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Australia’s economy has deteriorated under the Coalition

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Cartoon by Mark David / @MDavidCartoons

Australia’s recent dismal economic management is revealed dramatically when outcomes are compared with the rest of the world. Alan Austin updates the sad and sorry decline.

THE LIES are now coming thick and fast. Last Saturday, Prime Minister Scott Morrison sent an election campaign email (echoed on the Liberal Party website) claiming that only his Government had:

‘... a plan to maintain Budget surpluses, pay down Labor’s debt and lower your taxes’.

They have had more than five years. They have done the opposite, as the hard, cold facts affirm.

So here is a ready reckoner of the wreckage, with links to the actual data. This may help counter the continuing crocks about the Coalition’s economic "credentials".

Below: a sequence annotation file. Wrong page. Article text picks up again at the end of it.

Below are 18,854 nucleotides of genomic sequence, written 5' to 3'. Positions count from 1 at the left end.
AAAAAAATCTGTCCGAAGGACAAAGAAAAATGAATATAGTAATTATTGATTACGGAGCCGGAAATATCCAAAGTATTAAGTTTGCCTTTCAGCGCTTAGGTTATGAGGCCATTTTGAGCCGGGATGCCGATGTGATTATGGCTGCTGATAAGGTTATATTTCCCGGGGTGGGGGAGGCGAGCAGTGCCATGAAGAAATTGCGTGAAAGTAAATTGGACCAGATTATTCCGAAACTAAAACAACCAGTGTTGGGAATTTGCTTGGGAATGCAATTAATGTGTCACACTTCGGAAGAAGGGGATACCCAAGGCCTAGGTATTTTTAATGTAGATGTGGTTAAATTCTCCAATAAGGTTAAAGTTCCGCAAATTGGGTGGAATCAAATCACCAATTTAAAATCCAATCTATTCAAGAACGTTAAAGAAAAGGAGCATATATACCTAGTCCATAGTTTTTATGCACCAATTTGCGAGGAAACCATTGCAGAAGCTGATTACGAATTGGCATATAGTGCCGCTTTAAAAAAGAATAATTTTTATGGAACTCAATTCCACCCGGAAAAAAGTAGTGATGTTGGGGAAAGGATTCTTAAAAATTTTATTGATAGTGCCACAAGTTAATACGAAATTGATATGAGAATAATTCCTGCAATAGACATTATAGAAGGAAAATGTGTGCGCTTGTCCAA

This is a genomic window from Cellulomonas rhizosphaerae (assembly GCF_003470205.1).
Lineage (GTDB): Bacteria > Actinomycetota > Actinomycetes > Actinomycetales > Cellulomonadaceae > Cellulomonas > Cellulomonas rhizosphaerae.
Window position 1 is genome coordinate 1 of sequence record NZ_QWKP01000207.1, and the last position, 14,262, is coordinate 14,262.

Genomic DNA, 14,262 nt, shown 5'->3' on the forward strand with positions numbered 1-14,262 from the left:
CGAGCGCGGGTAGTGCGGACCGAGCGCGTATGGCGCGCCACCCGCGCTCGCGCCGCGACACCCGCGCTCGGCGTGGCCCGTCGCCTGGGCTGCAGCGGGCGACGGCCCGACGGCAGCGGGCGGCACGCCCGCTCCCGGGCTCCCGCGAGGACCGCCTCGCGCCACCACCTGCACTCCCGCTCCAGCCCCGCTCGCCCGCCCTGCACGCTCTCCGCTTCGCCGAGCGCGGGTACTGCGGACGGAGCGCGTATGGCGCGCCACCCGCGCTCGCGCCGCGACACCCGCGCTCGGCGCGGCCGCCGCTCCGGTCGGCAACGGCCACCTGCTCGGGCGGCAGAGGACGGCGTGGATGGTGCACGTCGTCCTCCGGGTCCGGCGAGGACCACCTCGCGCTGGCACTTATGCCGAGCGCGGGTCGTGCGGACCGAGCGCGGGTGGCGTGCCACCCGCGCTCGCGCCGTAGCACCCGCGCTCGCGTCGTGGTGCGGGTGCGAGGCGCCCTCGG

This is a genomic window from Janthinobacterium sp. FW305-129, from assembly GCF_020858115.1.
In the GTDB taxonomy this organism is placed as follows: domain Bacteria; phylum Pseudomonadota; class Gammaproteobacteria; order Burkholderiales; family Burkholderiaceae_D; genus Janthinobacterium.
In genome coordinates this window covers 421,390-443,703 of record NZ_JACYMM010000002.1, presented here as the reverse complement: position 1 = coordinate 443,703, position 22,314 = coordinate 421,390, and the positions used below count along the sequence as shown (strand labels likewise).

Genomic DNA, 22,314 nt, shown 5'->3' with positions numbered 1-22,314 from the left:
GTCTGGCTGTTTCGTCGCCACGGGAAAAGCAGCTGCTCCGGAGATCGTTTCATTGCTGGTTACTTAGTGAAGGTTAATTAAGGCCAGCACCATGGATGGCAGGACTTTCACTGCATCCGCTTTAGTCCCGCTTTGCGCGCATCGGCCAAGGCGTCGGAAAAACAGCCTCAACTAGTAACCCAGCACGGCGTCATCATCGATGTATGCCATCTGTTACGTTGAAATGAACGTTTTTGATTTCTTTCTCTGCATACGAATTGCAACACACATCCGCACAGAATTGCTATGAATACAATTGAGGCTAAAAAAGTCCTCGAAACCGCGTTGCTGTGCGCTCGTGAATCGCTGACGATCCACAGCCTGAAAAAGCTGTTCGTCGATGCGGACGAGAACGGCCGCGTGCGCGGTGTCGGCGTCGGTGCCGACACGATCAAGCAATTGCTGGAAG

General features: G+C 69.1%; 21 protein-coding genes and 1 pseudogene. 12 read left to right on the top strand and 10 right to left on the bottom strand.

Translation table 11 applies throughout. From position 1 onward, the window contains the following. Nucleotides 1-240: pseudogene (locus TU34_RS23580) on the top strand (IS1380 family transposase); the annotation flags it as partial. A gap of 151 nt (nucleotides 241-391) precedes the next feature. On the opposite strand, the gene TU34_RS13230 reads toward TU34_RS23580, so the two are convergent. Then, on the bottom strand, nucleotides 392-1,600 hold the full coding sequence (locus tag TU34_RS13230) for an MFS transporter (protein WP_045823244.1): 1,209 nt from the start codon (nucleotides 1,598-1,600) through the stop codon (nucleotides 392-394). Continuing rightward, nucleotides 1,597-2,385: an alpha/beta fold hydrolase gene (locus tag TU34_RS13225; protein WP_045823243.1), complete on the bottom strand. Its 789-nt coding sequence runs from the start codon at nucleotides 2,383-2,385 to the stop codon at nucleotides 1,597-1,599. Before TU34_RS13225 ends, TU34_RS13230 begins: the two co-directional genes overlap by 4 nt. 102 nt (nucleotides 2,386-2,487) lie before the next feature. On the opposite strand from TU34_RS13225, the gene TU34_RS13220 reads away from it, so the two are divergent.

Budget deficits

Australia’s budget deficit as a percentage of gross domestic product (GDP) in 2013 was -1.2%. Pretty good, given the global conditions. That ranked ninth in the Organisation for Economic Cooperation and Development (OECD), the club of 36 wealthy, developed economies.

Then came Tony Abbott and Joe Hockey with the promise to “achieve a surplus in our first year in office and ... every year of our first term.”

Six budgets later, Australia is still in deficit, with only the promise of a surplus in June next year.

Meanwhile, as the current global boom in investment, growth, jobs and profits has accelerated, nearly half the OECD countries have moved into surplus. Australia’s ranking on budget shortfalls collapsed to 27th in 2017. It will be about 20th in 2018, pending final figures.

Gross debt

By 2013, after moderate borrowing in order to stave off recession during the global financial crisis, Australia’s debt was 16.8% of GDP. That was third lowest in the OECD with only Chile and Estonia lower.

Since 2013, many OECD members have reduced their gross debt and some have increased it slightly. Only three have increased it by more than ten per cent of GDP. Of these poorly managed economies – Australia, Mexico and Chile – Australia’s blow-out has been the worst, at 11.6% of GDP. Australia’s debt now ranks eighth in the OECD.